Adam Rutherford on His Latest Book about Eugenics

Today’s podcast features Adam Rutherford, a geneticist trained at University College London who has spent much of his career as a science communicator: as an editor at Nature, as a radio and television commentator for the BBC, and as the author of such books with delightful titles, including "Creation: the Origin of Life/The Future of Life and A Brief History of Everyone Who Ever Lived" and "How to Argue With a Racist". With his most recent book, "CONTROL: The Dark History and Troubled Present of Eugenics", Adam takes on the complicated, disturbing, and occasionally simply weird history of an idea that was the impetus for the earliest forms of clinical genetics: that society could be improved through felicitous breeding.

Carl Zimmer

Carl Zimmer is a master at describing the sort of shiny objects that obsess the sci-curious: children that leave neurons behind in their mother’s brain, mice that pass memories down in their sperm, his own Neanderthal DNA. But the heft and depth of his new book, She Has Her Mother’s Laugh (and it is a hefty tome!) is that the shiny objects are merely the way in to big, complicated stories told in straightforward, engaging prose. So the tale about the giant’s bones turns into a discussion of the thorny topic of calculating heritability. And that crazy mouse experiment? Carl bravely tackles the contentious debate between epigenetic researchers and their naysayers.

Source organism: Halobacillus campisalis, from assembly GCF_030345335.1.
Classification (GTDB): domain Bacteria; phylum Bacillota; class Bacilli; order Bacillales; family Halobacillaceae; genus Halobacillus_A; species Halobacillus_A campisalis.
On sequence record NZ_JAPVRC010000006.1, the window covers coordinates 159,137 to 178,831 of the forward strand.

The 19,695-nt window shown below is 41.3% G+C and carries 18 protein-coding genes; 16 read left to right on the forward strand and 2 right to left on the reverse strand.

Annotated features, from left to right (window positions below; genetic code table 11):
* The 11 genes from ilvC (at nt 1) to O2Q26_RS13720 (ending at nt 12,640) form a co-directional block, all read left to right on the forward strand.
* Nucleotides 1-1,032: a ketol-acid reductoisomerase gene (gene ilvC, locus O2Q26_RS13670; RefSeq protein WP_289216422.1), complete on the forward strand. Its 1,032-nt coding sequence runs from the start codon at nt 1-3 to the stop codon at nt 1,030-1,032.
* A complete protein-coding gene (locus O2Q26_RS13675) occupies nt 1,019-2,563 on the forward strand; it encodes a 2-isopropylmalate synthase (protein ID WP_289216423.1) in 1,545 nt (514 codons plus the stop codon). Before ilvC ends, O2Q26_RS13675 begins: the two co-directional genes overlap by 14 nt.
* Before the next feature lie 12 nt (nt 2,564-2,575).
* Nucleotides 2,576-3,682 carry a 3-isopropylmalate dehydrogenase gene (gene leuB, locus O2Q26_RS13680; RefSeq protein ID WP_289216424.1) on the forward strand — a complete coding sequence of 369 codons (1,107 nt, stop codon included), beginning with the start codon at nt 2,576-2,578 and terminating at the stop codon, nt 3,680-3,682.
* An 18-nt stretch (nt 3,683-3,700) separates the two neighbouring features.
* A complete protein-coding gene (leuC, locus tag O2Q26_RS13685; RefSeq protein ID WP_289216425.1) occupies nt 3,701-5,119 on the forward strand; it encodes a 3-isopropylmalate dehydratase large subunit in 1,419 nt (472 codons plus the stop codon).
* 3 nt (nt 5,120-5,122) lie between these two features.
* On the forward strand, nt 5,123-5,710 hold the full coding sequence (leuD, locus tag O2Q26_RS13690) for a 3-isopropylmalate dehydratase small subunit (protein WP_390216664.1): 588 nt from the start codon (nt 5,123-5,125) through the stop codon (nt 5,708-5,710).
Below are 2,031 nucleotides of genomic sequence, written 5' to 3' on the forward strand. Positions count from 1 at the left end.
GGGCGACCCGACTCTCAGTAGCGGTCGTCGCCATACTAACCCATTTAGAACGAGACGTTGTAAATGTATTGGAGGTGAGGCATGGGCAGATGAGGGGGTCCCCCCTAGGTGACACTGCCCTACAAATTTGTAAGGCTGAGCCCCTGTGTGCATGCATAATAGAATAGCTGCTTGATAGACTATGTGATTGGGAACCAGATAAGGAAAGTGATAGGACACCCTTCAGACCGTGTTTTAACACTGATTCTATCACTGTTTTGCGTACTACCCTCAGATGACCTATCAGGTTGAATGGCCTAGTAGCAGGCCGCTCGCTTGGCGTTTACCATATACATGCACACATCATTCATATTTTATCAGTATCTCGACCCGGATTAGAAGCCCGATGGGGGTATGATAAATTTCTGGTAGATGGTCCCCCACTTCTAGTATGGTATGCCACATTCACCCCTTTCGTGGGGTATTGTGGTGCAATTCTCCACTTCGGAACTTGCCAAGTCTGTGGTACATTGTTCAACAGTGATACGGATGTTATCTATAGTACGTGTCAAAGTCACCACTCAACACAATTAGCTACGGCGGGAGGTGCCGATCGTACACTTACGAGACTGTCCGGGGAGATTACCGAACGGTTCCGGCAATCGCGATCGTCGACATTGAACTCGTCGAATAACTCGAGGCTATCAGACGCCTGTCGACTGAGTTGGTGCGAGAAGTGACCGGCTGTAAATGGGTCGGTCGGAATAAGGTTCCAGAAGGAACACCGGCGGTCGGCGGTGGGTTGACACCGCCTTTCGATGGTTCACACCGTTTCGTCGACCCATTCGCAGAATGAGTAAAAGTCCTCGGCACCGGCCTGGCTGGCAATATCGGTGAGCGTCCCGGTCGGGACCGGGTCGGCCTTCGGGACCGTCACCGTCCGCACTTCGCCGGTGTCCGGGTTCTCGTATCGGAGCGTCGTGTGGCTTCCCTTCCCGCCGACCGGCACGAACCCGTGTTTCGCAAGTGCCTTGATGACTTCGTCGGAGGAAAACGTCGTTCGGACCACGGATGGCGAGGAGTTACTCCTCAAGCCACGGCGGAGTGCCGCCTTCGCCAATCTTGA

Bob Resta

Welcome to Episode #1.

Bob Resta turns an anthropologist’s eye on genetic counseling, from the arrival of amniocentesis to current issues stemming from routinized testing and conflict of interest. He’s not the Founder of Genetic Counseling, but he may be the field’s foremost Grumpy Uncle.

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